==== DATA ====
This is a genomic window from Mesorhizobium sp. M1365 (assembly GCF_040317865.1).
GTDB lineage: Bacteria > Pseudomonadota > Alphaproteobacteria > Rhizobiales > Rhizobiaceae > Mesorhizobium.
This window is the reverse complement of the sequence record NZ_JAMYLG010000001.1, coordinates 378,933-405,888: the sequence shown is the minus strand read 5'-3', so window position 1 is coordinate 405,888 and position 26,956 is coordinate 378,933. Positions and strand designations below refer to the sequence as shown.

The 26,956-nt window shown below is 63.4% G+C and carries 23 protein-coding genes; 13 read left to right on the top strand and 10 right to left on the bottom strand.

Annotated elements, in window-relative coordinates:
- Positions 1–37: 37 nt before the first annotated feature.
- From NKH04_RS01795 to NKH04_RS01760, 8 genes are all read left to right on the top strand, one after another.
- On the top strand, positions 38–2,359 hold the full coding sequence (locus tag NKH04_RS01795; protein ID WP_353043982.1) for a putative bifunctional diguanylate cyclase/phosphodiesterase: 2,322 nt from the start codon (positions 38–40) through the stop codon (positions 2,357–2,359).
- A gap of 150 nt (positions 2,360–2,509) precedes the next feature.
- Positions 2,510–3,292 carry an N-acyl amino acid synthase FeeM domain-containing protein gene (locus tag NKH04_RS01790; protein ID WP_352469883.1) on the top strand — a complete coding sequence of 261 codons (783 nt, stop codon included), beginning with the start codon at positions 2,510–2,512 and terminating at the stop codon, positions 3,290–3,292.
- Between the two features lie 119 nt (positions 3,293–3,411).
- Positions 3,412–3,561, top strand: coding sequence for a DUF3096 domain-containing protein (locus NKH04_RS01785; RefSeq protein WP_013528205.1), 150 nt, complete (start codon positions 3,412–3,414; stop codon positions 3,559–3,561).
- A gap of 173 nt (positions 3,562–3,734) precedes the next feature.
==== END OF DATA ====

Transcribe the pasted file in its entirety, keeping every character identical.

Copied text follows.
This is a genomic window from Mesorhizobium sp. M1365 (assembly GCF_040317865.1).
GTDB lineage: Bacteria > Pseudomonadota > Alphaproteobacteria > Rhizobiales > Rhizobiaceae > Mesorhizobium.
This window is the reverse complement of the sequence record NZ_JAMYLG010000001.1, coordinates 378,933-405,888: the sequence shown is the minus strand read 5'-3', so window position 1 is coordinate 405,888 and position 26,956 is coordinate 378,933. Positions and strand designations below refer to the sequence as shown.

The 26,956-nt window shown below is 63.4% G+C and carries 23 protein-coding genes; 13 read left to right on the top strand and 10 right to left on the bottom strand.

Annotated elements, in window-relative coordinates:
- Positions 1–37: 37 nt before the first annotated feature.
- From NKH04_RS01795 to NKH04_RS01760, 8 genes are all read left to right on the top strand, one after another.
- On the top strand, positions 38–2,359 hold the full coding sequence (locus tag NKH04_RS01795; protein ID WP_353043982.1) for a putative bifunctional diguanylate cyclase/phosphodiesterase: 2,322 nt from the start codon (positions 38–40) through the stop codon (positions 2,357–2,359).
- A gap of 150 nt (positions 2,360–2,509) precedes the next feature.
- Positions 2,510–3,292 carry an N-acyl amino acid synthase FeeM domain-containing protein gene (locus tag NKH04_RS01790; protein ID WP_352469883.1) on the top strand — a complete coding sequence of 261 codons (783 nt, stop codon included), beginning with the start codon at positions 2,510–2,512 and terminating at the stop codon, positions 3,290–3,292.
- Between the two features lie 119 nt (positions 3,293–3,411).
- Positions 3,412–3,561, top strand: coding sequence for a DUF3096 domain-containing protein (locus NKH04_RS01785; RefSeq protein WP_013528205.1), 150 nt, complete (start codon positions 3,412–3,414; stop codon positions 3,559–3,561).
- A gap of 173 nt (positions 3,562–3,734) precedes the next feature.